Clearly, as Israeli troops enter Gaza, modesty is needed as never before: not prayers, not kindness, not good deeds or mutual understanding, and certainly not carefully considered compromises from politicians in positions of power. The way to “help our brothers in their time of need,” apparently, is to suppress every inch of skin their sisters possess.
And then give them some ice cream.
July 9, 2014 by Talia Lavin
My twin sister, my little sister, and my best friend are all in Israel right now.
“Should I cancel my aliyah anniversary party Friday?” my twin just asked on Gchat. “So few people RSVPed…”
“I don’t know about the protocol for parties in the middle of a rocket war,” I answered.
“Don’t be melodramatic,” she said.
I have tried not to be. My younger sister, who is twenty; my twin sister and her husband, a former IDF officer and current reservist; my older sister’s husband, another former officer and current reservist; and my best friend are all in Israel, for vastly differing reasons, and there are rockets flying everywhere at cross-purposes, but I am trying not to be melodramatic.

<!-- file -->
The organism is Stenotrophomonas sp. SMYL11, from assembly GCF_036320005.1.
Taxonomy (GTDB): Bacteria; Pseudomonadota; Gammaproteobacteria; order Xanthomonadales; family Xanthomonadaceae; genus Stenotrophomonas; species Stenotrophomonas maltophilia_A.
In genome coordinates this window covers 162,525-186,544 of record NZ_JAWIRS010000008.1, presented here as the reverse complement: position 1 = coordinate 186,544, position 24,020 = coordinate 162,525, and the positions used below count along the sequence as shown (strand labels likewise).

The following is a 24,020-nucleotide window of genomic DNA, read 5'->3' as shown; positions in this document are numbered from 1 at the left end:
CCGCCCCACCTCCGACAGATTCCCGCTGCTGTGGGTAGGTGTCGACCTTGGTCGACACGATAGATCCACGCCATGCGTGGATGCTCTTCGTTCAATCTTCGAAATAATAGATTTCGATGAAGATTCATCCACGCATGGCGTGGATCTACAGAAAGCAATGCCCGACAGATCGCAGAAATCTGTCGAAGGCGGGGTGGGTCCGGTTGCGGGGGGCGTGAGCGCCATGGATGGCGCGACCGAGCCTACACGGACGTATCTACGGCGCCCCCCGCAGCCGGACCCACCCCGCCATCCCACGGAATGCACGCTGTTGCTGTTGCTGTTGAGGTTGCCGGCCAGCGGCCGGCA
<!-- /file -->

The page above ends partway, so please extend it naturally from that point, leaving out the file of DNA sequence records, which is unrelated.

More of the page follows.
July 2, 2014 Olivia Spencer
<< I’m lucky that I could step away from it if I wanted to. It’s no secret that Jews are still subject to racial prejudices and abuse – something that will never be directed at me – only to the people I love.>>
“Mummy…MUMMY…I’m Jewish!” My four-year-old daughter has just returned from nursery and is prancing around the kitchen looking for something to do, expertly avoiding her younger brother, who is trying to get her to ‘read’ him a story.
“Yes darling. You are.”
“And my brother’s Jewish. And Daddy’s Jewish. And you’re Jewish.”
“No, I’m not Jewish. Daddy is, but I’m not.”
July 2, 2014 by Talia Lavin
July 1, 2014 by Yona Zeldis McDonough
Nora Gold’s recently published Fields of Exile, a pathbreaking novel about anti-Israelism in academe, was picked by The Forward as one of “The 5 Jewish Books to Read in 2014,” and has received enthusiastic praise from many quarters.
But this is not the first time Gold has received acclaim for her work; Marrow and Other Stories won a Canadian Jewish Book Award, and was praised by Alice Munro. And Gold’s story, Yosepha, appeared in the spring 1985 issue of Lilith.